Is the Democratic legislative redistricting just "politics" or is it unconstitutional?

Undoubtedly, the legislative redistricting map is as partisan as anything we've ever seen. It is an irrational jumble of districts of curious sizes and shapes--until it is explained that the map is designed to favor Democrats. Just more "politics as usual," we told.

That apparently is the thought of Kent Redfield, a professor of political science at the University of Illinois at Springfield. Commenting on a lawsuit just filed by Republicans challenging the redistricting as illegal and unconstitutional, Redfield told Illinois Statehouse News that the suit raises serious issues. But, he implies, Republicans are doing it because they want a more favorable map.

Perhaps so. But, you can't just call the issues raised by the lawsuit "serious," and then rush off to focus on the obvious political motivations. On its face, the map violates constitutional requires that districts by compact and contiguous. And it also violates the federal Voting Rights Act of 1965 by effectively reducing minority representation.

Details are in Illinois Statehouse News.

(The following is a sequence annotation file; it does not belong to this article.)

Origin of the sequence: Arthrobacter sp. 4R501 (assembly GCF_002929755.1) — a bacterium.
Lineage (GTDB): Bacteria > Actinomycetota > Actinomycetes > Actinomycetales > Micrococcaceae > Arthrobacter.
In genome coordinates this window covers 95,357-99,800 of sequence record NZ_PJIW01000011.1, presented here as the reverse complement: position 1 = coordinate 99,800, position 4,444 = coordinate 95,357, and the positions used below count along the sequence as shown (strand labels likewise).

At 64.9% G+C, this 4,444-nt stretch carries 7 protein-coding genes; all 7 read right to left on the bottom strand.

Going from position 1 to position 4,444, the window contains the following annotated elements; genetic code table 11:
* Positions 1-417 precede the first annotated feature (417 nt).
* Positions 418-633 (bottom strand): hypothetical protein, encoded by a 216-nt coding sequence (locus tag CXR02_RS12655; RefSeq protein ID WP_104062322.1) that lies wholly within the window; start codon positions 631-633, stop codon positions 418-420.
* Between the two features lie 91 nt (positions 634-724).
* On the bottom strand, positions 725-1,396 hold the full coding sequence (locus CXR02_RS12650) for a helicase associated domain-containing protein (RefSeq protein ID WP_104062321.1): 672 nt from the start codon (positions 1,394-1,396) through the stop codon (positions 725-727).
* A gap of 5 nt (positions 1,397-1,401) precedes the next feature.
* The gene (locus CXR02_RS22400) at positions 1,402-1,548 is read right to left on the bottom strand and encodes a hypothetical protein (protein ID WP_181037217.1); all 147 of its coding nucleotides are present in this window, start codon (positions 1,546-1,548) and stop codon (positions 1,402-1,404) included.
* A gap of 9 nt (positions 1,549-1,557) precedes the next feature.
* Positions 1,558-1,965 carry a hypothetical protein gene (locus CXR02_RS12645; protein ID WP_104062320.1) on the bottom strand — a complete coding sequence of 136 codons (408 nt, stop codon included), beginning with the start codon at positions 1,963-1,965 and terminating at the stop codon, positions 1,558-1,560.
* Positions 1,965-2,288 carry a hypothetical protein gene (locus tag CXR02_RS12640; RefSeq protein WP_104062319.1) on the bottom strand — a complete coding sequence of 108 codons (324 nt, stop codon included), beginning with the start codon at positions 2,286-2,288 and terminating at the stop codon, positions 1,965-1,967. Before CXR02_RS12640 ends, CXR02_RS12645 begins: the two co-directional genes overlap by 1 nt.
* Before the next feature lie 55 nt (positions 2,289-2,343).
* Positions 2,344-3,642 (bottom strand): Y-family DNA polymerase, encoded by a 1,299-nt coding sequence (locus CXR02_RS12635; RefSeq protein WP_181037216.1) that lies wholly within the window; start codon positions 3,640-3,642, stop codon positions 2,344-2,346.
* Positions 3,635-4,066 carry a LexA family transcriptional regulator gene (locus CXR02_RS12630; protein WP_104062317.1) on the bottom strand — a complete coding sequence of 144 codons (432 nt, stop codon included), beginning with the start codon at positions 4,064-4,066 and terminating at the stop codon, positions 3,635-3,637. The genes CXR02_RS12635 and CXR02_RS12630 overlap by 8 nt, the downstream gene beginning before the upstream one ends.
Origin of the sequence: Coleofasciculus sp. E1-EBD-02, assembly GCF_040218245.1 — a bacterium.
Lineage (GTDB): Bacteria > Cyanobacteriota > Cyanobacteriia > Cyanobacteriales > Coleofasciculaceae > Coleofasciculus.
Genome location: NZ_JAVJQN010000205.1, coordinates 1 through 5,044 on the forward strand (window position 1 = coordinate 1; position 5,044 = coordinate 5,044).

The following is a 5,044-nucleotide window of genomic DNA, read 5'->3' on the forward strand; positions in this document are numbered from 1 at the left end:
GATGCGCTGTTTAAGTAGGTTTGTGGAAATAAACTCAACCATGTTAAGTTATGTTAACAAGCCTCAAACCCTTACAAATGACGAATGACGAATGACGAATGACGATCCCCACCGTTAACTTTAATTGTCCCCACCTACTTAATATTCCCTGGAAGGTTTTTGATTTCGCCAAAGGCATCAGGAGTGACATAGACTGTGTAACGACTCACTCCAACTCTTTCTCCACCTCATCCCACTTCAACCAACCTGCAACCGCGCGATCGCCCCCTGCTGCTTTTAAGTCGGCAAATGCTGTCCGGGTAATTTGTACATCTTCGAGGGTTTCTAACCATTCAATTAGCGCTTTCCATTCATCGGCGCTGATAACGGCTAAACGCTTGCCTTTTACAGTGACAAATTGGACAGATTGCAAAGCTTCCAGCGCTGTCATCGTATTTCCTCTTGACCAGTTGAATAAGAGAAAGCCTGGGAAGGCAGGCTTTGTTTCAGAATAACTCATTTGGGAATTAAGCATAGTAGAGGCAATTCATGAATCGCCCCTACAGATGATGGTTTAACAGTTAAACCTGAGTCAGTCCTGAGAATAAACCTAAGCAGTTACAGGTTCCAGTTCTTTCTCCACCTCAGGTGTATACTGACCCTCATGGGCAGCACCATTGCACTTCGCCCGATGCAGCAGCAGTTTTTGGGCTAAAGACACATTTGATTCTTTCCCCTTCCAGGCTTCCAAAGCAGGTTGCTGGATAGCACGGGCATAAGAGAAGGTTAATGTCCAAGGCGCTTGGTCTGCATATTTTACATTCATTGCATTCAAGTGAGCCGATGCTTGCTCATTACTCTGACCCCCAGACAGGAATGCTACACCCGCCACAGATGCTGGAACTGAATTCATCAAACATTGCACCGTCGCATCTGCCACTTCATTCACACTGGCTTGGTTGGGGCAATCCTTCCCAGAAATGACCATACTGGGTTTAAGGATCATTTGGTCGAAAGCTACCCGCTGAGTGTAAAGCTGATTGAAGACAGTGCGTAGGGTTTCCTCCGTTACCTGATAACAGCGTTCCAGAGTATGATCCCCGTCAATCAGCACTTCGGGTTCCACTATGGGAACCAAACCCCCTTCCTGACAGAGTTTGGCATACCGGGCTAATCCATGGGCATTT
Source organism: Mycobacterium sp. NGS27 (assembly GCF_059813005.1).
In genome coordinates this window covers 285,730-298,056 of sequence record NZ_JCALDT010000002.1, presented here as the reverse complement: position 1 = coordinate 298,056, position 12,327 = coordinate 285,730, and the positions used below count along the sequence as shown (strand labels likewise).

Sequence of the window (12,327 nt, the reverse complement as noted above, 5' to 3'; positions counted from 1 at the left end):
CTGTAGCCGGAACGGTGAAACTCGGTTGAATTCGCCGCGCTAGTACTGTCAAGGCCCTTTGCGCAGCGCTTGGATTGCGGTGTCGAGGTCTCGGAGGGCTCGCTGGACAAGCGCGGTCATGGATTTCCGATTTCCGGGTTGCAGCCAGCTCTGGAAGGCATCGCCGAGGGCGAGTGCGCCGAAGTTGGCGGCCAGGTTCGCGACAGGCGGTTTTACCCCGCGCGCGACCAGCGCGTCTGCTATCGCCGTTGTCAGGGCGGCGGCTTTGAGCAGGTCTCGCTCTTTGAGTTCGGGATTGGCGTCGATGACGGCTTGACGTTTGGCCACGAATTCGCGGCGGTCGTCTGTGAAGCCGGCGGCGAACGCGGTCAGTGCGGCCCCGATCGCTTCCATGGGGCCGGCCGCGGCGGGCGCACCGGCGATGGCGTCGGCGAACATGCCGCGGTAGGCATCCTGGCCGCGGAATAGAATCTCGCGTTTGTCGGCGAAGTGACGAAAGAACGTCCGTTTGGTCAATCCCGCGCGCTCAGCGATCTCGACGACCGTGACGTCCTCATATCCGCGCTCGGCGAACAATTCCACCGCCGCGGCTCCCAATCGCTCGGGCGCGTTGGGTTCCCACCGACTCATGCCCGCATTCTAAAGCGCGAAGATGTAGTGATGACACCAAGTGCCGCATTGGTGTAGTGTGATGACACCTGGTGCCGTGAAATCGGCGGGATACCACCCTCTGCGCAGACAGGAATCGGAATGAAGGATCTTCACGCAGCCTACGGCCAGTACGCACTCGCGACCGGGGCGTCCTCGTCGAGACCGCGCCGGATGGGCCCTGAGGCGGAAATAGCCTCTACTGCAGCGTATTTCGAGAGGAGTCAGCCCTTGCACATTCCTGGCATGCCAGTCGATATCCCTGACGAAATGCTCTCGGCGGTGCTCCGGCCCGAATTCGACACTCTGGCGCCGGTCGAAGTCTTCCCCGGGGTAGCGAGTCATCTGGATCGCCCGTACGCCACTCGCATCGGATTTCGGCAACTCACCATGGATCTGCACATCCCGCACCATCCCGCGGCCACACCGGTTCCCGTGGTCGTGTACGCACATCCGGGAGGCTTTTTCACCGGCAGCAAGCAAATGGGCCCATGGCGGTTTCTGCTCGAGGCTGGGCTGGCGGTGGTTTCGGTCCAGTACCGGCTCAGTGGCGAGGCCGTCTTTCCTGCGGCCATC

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  • You know that again I am going to say that instead of quoting some professor, find a legal source.

    First, to avoid a misconception I had, this suit deals only with the state legislature, not the congressional remap which was much more egregious.

    However, since it is a federal suit, the state constitutional requirement of compact and contiguous districts (Art IV sec. 3) does not come within a federal court's jurisdiction, unless it is supplementary to some federal claim. Note that the Republicans did not try to find a state judge friendly to that state claim.

    Hence, the only federal claims are under the Voting Rights Act and the 14th Amendment. If, as the professor indicates, the Republicans' interest is solely in geographic politics, and they haven't had the minority groups join in the Voting Rights Act claim (i.e. some Hispanic aggrieved by being placed in a Black district), they don't have the makings of a successful federal case. Certainly, the court is not going to be concerned with politicians' equal protection rights; just voters'.

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